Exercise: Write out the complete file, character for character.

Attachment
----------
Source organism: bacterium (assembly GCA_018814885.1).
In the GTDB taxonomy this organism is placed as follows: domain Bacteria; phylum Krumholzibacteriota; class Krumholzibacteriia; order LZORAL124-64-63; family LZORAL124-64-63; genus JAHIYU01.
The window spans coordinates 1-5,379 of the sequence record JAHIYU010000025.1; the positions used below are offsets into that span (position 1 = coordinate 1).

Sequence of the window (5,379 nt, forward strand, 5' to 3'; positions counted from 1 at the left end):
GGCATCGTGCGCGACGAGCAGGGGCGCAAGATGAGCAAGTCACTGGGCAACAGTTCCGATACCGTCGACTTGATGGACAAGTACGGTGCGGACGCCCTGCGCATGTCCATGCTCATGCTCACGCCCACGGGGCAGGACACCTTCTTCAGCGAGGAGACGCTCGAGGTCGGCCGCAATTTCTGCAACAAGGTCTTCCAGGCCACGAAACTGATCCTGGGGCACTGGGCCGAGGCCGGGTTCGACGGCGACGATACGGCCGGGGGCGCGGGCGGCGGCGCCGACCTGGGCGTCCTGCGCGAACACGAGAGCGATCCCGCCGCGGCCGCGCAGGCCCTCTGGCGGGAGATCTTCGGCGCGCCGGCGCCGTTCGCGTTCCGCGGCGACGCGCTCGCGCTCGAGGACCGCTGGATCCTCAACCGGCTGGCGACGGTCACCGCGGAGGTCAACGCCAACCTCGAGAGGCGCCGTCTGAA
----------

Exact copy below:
Source organism: bacterium (assembly GCA_018814885.1).
In the GTDB taxonomy this organism is placed as follows: domain Bacteria; phylum Krumholzibacteriota; class Krumholzibacteriia; order LZORAL124-64-63; family LZORAL124-64-63; genus JAHIYU01.
The window spans coordinates 1-5,379 of the sequence record JAHIYU010000025.1; the positions used below are offsets into that span (position 1 = coordinate 1).

Sequence of the window (5,379 nt, forward strand, 5' to 3'; positions counted from 1 at the left end):
GGCATCGTGCGCGACGAGCAGGGGCGCAAGATGAGCAAGTCACTGGGCAACAGTTCCGATACCGTCGACTTGATGGACAAGTACGGTGCGGACGCCCTGCGCATGTCCATGCTCATGCTCACGCCCACGGGGCAGGACACCTTCTTCAGCGAGGAGACGCTCGAGGTCGGCCGCAATTTCTGCAACAAGGTCTTCCAGGCCACGAAACTGATCCTGGGGCACTGGGCCGAGGCCGGGTTCGACGGCGACGATACGGCCGGGGGCGCGGGCGGCGGCGCCGACCTGGGCGTCCTGCGCGAACACGAGAGCGATCCCGCCGCGGCCGCGCAGGCCCTCTGGCGGGAGATCTTCGGCGCGCCGGCGCCGTTCGCGTTCCGCGGCGACGCGCTCGCGCTCGAGGACCGCTGGATCCTCAACCGGCTGGCGACGGTCACCGCGGAGGTCAACGCCAACCTCGAGAGGCGCCGTCTGAA